By opinion and order released on February 18, 1965, the appellee Commission dismissed the WLIL petition for reconsideration of the order of October 21, 1964, and dismissed appellant's petition for stay of the October order. In so doing, the Commission noted that the appellant had not filed pre-grant objections to the Corum application. The Commission concluded, upon the record as outlined briefly herein, that appellant had not demonstrated that the public interest required reconsideration of the Commission's order.2 In support of its action, the Commission enumerated appellant's allegations specifically and discussed them and intervenor's answers thereto in some detail. The objections raised by appellant were found to be without force, particularly in light of their late presentation. Some of the allegations had previously been considered and rejected by the Commission before the order granting Corum a license was issued.



We, then, have before us again an appeal from a Commission order in which we are asked to remand for additional agency proceedings a case that consumed several years in its progress through the Commission. Our appellant, possessed of knowledge of intervenor's application, waited more than three years before filing any objection to the application and, in fact at one point, indicated an unwillingness to file any objections. When the award was finally made to intervenor — and not until then — appellant filed a petition for reconsideration of the grant to intervenor. There has been no attempt on the part of WLIL to show that the facts alleged in its petition for reconsideration were ascertained or developed subsequent to the grant to intervenor, nor has appellant made any showing that reasonable diligence on its part would not have disclosed the facts, or alleged facts, during the 37-month period between application and grant.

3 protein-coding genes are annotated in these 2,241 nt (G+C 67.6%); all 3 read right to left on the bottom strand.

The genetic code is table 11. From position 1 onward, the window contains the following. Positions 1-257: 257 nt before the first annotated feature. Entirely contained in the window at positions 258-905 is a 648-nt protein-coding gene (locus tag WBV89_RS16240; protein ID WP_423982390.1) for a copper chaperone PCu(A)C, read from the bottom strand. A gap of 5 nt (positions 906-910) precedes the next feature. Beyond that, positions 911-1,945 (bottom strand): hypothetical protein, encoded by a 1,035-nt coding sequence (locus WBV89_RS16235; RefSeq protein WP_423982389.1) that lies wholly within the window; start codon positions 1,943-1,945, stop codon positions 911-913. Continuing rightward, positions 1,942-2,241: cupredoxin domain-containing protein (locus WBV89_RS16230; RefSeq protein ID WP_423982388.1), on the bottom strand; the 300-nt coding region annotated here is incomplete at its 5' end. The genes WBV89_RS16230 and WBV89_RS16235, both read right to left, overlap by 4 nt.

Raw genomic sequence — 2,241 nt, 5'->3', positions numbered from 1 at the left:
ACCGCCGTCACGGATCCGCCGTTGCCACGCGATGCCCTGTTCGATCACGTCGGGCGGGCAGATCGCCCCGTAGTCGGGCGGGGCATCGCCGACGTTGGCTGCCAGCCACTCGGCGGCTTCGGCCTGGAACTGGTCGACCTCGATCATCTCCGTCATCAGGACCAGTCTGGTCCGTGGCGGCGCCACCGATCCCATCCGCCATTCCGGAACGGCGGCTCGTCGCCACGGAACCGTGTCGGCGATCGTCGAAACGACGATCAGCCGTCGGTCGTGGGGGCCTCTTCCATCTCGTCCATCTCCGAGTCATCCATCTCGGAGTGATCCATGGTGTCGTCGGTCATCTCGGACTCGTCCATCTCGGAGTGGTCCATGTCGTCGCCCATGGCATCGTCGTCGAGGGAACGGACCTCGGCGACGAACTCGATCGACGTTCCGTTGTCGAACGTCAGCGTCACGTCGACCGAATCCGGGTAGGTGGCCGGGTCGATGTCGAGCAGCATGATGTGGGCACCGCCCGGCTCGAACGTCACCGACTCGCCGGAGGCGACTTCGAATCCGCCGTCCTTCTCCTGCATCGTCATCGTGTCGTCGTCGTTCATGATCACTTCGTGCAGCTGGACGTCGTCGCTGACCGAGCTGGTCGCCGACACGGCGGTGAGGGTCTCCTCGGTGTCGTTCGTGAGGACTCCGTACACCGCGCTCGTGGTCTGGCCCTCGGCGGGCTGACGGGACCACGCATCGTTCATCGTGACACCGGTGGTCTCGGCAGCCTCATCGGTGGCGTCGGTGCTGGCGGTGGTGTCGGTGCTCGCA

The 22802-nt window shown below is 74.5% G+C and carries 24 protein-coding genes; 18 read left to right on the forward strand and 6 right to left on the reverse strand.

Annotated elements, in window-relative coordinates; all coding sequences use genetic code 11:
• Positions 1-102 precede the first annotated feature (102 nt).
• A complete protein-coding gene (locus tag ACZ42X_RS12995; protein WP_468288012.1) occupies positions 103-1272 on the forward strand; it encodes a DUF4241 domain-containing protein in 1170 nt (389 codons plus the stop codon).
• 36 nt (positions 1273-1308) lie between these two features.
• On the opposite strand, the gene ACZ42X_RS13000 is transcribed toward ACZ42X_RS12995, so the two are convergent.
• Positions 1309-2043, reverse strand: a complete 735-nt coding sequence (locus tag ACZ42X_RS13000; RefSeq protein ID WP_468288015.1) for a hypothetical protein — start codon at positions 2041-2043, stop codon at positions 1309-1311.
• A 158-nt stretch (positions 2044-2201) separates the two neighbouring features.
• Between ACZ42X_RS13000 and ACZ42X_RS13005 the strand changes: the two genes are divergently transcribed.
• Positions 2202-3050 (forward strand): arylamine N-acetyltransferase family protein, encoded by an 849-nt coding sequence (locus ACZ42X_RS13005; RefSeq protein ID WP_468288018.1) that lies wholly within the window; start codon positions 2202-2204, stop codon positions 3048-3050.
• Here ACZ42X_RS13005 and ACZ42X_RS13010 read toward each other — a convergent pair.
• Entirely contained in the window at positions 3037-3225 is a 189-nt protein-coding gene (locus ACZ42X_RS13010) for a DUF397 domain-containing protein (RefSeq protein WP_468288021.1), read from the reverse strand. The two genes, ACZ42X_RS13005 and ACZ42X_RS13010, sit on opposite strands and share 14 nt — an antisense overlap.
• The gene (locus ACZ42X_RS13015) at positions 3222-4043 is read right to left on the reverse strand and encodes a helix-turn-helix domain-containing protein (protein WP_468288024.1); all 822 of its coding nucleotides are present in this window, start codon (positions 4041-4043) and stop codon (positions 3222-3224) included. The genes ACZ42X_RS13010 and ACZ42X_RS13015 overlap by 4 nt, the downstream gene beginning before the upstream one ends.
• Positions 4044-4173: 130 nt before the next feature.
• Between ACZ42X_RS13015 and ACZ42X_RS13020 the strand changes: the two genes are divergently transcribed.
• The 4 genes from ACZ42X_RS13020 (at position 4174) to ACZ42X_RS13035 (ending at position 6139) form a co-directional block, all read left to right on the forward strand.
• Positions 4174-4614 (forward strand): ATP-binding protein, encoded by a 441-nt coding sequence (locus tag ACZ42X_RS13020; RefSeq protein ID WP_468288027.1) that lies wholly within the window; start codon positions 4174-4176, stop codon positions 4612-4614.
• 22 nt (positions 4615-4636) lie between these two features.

Under not dissimilar circumstances, we said in Springfield Television Broadcasting Corporation v. Federal Communications Comm., 117 U.S.App.D.C. 214, 328 F.2d 186, 189 (1964):


"Sections 1.106(b) and (c) are valid exercises of the Commission's statutory authority to issue regulations. Thus the Commission, in denying appellant's petition for reconsideration here, was fully justified in considering appellant's failure to oppose the grant * * *."


Quoting from Colorado Radio Corp. v. Federal Communications Comm., 73 App. D.C. 225, 227, 118 F.2d 24, 26 (1941), we said in Springfield, supra:


"`[W]e cannot allow the appellant to sit back and hope that a decision will be in its favor, and then, when it isn't, to parry with an offer of more evidence. No judging process in any branch of government could operate efficiently or accurately if such a procedure were allowed.'"


More recently, in ruling in Valley Telecasting Co. v. Federal Communications Comm., 118 U.S.App.D.C. 410, 336 F.2d 914, 917, 919 (1964), we said:


"Congress clearly recognized that sound regulation has procedural as well as substantive elements, and that `the public interest, convenience, and necessity' comprehends both. Orderliness, expedition, and finality in the adjudicating process are appropriate weights in the scale, as reflecting a public policy which has authentic claims of its own. * * *


* * * * * *


"* * * we cannot say that these post-grant pleadings clearly require a hearing to avoid the possibility of a serious injury to the public."


Upon consideration of the nature of the objections made and the dilatoriness in raising them, we cannot say that the Commission's action in dismissing the appellant's petition was arbitrary, or otherwise beyond the Commission's authority.


Before us, for the first time in these proceedings appellant contends that the Commission should have considered "in the first instance" the economic effect of its grant of the Corum application upon the quality of radio program service available in Lenoir City if two stations were competing for the limited business in a community of less than 5,000 persons. The short answer to this argument is that in the circumstances of this case it comes too late.3